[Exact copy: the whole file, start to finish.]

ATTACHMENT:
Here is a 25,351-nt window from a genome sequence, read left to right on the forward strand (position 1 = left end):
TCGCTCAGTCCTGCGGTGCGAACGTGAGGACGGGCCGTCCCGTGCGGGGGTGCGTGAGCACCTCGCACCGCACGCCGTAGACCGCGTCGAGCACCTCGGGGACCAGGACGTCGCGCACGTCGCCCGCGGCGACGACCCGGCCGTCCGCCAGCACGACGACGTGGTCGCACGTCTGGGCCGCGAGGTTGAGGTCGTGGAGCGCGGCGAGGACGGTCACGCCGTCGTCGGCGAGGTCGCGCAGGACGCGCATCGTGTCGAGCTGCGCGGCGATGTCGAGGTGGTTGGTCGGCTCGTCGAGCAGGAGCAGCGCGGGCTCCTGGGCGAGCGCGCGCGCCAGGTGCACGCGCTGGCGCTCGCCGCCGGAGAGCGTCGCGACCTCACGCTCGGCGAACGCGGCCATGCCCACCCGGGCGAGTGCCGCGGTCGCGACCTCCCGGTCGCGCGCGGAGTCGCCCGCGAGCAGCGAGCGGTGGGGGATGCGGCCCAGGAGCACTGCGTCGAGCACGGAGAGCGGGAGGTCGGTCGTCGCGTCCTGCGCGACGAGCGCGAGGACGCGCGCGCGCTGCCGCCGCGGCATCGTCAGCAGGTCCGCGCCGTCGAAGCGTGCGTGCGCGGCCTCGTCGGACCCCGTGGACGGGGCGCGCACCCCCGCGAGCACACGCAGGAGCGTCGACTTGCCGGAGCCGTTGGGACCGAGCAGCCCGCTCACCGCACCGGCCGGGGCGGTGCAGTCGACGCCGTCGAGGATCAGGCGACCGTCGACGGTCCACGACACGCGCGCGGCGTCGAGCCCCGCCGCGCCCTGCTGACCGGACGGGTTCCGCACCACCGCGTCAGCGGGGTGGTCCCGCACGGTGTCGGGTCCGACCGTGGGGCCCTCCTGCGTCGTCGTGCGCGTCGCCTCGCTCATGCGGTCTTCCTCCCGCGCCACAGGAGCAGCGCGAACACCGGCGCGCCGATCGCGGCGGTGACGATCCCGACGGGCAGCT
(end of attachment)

Here is a 25,351-nt window from a genome sequence, read left to right on the forward strand (position 1 = left end):
TCGCTCAGTCCTGCGGTGCGAACGTGAGGACGGGCCGTCCCGTGCGGGGGTGCGTGAGCACCTCGCACCGCACGCCGTAGACCGCGTCGAGCACCTCGGGGACCAGGACGTCGCGCACGTCGCCCGCGGCGACGACCCGGCCGTCCGCCAGCACGACGACGTGGTCGCACGTCTGGGCCGCGAGGTTGAGGTCGTGGAGCGCGGCGAGGACGGTCACGCCGTCGTCGGCGAGGTCGCGCAGGACGCGCATCGTGTCGAGCTGCGCGGCGATGTCGAGGTGGTTGGTCGGCTCGTCGAGCAGGAGCAGCGCGGGCTCCTGGGCGAGCGCGCGCGCCAGGTGCACGCGCTGGCGCTCGCCGCCGGAGAGCGTCGCGACCTCACGCTCGGCGAACGCGGCCATGCCCACCCGGGCGAGTGCCGCGGTCGCGACCTCCCGGTCGCGCGCGGAGTCGCCCGCGAGCAGCGAGCGGTGGGGGATGCGGCCCAGGAGCACTGCGTCGAGCACGGAGAGCGGGAGGTCGGTCGTCGCGTCCTGCGCGACGAGCGCGAGGACGCGCGCGCGCTGCCGCCGCGGCATCGTCAGCAGGTCCGCGCCGTCGAAGCGTGCGTGCGCGGCCTCGTCGGACCCCGTGGACGGGGCGCGCACCCCCGCGAGCACACGCAGGAGCGTCGACTTGCCGGAGCCGTTGGGACCGAGCAGCCCGCTCACCGCACCGGCCGGGGCGGTGCAGTCGACGCCGTCGAGGATCAGGCGACCGTCGACGGTCCACGACACGCGCGCGGCGTCGAGCCCCGCCGCGCCCTGCTGACCGGACGGGTTCCGCACCACCGCGTCAGCGGGGTGGTCCCGCACGGTGTCGGGTCCGACCGTGGGGCCCTCCTGCGTCGTCGTGCGCGTCGCCTCGCTCATGCGGTCTTCCTCCCGCGCCACAGGAGCAGCGCGAACACCGGCGCGCCGATCGCGGCGGTGACGATCCCGACGGGCAGCT